Apple: To Pay or not to Pay?

Apple Pay
Pay may well turn Apple into a financial behemoth

Apple Pay is Apple's first foray into payments. Available on the iPhone 6, iPhone 6 Plus and Apple Watch, Apple Pay will give users the ability to pay for things using their phone or smartwatch either in stores, using NFC terminals, or online through certain Apple Pay enabled applications. Apple's decision to enter payments will impact consumers, merchants and – of course – Apple's own business.

For consumers the news seems pretty straightforward; we all like choice and so a new way to pay that is fast and convenient is going to be good news, especially if it means speed at the checkout, and not always needing to carry a wallet or card to pay at a physical store.

Consumer adoption of Apple Pay, however, will be impacted by security and tokenization, which are key in ensuring confidence. Credit cards will be stored in Passbook. Traditional card account information will not be stored or used in Apple Pay, as tokens will be used instead.

A distinct device token is assigned, encrypted and stored in a dedicated chip in the iPhone 6, iPhone 6 Plus and Apple Watch. Then when a transaction occurs, a dynamic security code is generated for that transaction.

From a merchant perspective, the payments market has been inundated with new wallets and technologies in recent years. With no clear winner among consumers, many merchants have found it difficult to decide what payment offerings to invest in, and when.

This could change, however, as Apple has worked cooperatively with the major players in the payments ecosystem such as Visa, MasterCard and the card issuers. In addition, China Union Pay which is the largest card issuer in the world, has already announced its support for Apple Pay.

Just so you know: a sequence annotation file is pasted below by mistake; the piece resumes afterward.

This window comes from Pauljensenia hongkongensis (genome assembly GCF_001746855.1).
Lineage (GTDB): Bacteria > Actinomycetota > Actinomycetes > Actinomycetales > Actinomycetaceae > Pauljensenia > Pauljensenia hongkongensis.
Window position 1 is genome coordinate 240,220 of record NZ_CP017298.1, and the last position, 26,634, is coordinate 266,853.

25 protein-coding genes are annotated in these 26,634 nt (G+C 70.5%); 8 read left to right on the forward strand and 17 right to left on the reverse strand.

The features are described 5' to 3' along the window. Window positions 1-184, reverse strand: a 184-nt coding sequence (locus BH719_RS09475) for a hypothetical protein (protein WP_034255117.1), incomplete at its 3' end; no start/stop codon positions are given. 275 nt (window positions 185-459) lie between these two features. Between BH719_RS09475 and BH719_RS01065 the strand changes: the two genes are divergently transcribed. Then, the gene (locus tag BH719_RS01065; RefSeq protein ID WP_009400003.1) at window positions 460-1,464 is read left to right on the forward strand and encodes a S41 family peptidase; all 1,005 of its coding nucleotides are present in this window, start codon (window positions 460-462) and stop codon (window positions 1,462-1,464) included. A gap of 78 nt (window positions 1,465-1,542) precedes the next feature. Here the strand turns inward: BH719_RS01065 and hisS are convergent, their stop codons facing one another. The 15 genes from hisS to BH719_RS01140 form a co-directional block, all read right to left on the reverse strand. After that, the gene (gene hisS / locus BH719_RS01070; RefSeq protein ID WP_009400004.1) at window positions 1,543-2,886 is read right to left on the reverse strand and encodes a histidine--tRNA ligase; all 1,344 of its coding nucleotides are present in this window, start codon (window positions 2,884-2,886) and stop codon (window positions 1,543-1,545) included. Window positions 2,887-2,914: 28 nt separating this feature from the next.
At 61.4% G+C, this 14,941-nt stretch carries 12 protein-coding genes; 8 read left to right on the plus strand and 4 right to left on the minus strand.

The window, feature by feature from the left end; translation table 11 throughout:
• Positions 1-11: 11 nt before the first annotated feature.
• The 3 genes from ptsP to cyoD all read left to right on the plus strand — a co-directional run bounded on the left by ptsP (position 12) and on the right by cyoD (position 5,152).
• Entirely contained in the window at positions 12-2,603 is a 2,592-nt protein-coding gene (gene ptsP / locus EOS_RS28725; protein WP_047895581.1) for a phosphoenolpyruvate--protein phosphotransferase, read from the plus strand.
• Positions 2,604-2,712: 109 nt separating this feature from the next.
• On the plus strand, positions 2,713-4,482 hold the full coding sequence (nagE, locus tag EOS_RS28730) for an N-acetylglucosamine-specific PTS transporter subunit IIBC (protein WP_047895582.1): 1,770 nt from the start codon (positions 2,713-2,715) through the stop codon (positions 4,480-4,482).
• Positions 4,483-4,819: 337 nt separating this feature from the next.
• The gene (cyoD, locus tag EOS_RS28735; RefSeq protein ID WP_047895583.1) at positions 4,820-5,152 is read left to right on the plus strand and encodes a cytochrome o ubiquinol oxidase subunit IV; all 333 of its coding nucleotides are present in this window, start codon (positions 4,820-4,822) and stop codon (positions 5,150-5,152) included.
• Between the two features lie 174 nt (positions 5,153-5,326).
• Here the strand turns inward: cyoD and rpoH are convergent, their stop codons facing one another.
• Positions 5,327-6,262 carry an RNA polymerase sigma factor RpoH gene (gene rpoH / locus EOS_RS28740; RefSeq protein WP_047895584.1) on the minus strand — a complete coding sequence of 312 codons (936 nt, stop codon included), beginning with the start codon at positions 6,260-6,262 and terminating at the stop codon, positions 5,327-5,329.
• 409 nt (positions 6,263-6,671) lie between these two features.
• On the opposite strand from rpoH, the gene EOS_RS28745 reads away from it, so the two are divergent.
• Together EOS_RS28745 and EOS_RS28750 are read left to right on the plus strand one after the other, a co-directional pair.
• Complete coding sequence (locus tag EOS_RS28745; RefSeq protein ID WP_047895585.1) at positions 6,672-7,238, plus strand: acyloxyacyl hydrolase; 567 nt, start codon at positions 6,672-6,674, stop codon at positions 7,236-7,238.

While the technology has been available for some time, the scale at which Apple operates means that this has the potential to be a tipping point for mobile payments both in the physical and digital worlds.

Apple Pay may be launching in the US to begin with, however, it already has 220,000 stores ready to accept payments and a large number of partners signed up to accept Apple Pay; from Macy's, Toys R Us and Bloomingdales to Subway, McDonalds and Whole Foods – plus, of course, Apple's own retail stores. Other larger retailers like Walmart and BestBuy have decided not to support Apple Pay for the moment.

Based on its ease of use, hardware integration and unique form factor (the compatibility with Apple Watch), the existing installed global iTunes base and consumer excitement, I believe that Apple Pay is well positioned to gain widespread adoption.

Increased usage of mobile wallets should accelerate the transition from cash to electronic forms of payments. This will benefit the networks, acquirers and POS hardware providers as merchants continue to upgrade their existing hardware to become NFC-enabled.

For Apple, this certainly looks like a timely move. The company has been laying the foundation for this kind of initiative for some time. It introduced its Touch ID fingerprint sensor with its last iPhone launch and its iBeacon system of Bluetooth transmitters has now been available for about a year.

Apple is well positioned to carve itself a slice of the global mobile payments market. Gartner estimated the market to be worth $235 billion in 2013.

If Apple can succeed in this space, and offer a ubiquitous solution, it could help simplify the landscape for many merchants. Ultimately, however, Apple Pay's long-term prospects will depend on how it will continue to work with existing payment technologies and, of course, global user.